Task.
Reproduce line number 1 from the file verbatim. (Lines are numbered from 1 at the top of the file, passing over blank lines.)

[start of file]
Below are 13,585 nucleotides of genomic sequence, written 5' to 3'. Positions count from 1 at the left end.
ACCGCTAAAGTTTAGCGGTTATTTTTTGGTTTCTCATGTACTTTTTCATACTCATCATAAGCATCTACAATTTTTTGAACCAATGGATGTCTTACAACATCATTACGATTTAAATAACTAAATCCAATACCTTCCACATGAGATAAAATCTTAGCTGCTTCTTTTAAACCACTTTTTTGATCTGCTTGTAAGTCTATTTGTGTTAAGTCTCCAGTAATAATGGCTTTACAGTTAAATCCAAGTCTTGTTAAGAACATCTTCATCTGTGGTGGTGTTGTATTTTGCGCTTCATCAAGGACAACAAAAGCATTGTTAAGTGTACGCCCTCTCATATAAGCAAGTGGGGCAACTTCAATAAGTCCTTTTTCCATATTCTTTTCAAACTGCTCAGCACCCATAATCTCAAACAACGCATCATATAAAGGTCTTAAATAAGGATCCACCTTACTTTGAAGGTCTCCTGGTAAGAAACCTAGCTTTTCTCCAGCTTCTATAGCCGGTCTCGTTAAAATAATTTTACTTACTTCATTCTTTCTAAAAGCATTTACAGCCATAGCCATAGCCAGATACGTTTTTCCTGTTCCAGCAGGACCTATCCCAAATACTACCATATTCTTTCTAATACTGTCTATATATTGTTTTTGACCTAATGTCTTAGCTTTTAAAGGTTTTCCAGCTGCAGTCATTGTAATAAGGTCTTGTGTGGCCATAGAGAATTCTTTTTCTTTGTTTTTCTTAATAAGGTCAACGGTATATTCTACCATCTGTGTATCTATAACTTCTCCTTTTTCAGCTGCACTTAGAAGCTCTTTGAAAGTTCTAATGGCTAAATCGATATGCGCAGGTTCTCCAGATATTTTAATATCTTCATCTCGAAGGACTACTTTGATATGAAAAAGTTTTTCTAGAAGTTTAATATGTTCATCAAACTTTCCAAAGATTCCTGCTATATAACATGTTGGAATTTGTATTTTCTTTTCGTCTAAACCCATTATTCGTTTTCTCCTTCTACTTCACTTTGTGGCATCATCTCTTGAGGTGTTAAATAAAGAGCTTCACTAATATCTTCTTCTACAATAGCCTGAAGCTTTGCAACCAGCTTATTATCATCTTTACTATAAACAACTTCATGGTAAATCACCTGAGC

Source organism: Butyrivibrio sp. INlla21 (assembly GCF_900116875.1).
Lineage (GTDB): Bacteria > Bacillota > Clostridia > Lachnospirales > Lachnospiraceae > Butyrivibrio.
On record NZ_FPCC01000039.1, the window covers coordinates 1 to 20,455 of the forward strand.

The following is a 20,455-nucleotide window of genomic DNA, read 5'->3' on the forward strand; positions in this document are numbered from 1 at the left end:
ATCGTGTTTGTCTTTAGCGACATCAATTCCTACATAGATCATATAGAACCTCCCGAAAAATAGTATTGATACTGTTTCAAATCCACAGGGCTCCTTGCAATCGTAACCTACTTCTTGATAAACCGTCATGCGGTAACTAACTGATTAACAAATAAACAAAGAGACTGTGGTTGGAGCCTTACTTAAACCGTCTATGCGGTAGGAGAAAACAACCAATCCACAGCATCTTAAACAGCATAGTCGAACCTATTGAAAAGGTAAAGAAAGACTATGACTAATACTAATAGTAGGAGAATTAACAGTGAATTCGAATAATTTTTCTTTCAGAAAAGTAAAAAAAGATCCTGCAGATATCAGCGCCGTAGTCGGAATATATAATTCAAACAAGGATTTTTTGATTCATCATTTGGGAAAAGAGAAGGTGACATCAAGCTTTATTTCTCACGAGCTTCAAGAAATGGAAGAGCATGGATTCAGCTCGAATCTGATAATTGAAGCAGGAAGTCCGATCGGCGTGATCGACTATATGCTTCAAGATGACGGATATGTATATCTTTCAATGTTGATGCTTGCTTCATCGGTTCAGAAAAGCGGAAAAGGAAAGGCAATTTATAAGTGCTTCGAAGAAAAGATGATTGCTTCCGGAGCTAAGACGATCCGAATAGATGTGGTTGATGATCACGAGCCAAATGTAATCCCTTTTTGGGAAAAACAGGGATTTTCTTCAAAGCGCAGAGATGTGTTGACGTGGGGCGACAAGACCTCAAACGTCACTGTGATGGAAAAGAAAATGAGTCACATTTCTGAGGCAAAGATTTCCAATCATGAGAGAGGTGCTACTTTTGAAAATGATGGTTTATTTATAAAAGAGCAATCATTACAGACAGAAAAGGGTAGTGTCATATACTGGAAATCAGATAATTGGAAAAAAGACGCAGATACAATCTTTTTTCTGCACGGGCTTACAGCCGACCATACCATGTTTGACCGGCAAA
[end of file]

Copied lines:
Below are 13,585 nucleotides of genomic sequence, written 5' to 3'. Positions count from 1 at the left end.